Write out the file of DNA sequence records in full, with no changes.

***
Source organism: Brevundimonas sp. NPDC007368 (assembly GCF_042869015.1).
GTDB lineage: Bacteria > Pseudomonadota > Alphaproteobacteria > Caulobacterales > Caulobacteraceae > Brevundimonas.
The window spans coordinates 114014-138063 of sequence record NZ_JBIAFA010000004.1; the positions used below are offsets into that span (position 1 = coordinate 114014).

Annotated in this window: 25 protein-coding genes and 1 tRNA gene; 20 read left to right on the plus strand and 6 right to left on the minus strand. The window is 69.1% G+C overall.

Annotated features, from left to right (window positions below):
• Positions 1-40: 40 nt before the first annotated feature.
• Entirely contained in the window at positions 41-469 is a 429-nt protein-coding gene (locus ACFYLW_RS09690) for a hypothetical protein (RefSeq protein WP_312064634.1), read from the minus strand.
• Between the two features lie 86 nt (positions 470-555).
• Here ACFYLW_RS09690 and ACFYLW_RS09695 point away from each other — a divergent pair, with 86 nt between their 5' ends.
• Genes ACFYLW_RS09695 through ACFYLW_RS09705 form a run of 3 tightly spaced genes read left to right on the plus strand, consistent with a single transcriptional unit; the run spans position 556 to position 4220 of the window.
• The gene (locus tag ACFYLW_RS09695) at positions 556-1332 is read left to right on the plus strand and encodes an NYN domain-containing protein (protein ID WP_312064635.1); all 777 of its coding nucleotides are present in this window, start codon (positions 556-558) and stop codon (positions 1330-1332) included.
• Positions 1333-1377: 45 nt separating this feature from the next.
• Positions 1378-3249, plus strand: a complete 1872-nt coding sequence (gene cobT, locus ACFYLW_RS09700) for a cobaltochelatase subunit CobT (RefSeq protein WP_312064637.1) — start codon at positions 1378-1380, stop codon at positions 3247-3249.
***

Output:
Source organism: Brevundimonas sp. NPDC007368 (assembly GCF_042869015.1).
GTDB lineage: Bacteria > Pseudomonadota > Alphaproteobacteria > Caulobacterales > Caulobacteraceae > Brevundimonas.
The window spans coordinates 114014-138063 of sequence record NZ_JBIAFA010000004.1; the positions used below are offsets into that span (position 1 = coordinate 114014).

Annotated in this window: 25 protein-coding genes and 1 tRNA gene; 20 read left to right on the plus strand and 6 right to left on the minus strand. The window is 69.1% G+C overall.

Annotated features, from left to right (window positions below):
• Positions 1-40: 40 nt before the first annotated feature.
• Entirely contained in the window at positions 41-469 is a 429-nt protein-coding gene (locus ACFYLW_RS09690) for a hypothetical protein (RefSeq protein WP_312064634.1), read from the minus strand.
• Between the two features lie 86 nt (positions 470-555).
• Here ACFYLW_RS09690 and ACFYLW_RS09695 point away from each other — a divergent pair, with 86 nt between their 5' ends.
• Genes ACFYLW_RS09695 through ACFYLW_RS09705 form a run of 3 tightly spaced genes read left to right on the plus strand, consistent with a single transcriptional unit; the run spans position 556 to position 4220 of the window.
• The gene (locus tag ACFYLW_RS09695) at positions 556-1332 is read left to right on the plus strand and encodes an NYN domain-containing protein (protein ID WP_312064635.1); all 777 of its coding nucleotides are present in this window, start codon (positions 556-558) and stop codon (positions 1330-1332) included.
• Positions 1333-1377: 45 nt separating this feature from the next.
• Positions 1378-3249, plus strand: a complete 1872-nt coding sequence (gene cobT, locus ACFYLW_RS09700) for a cobaltochelatase subunit CobT (RefSeq protein WP_312064637.1) — start codon at positions 1378-1380, stop codon at positions 3247-3249.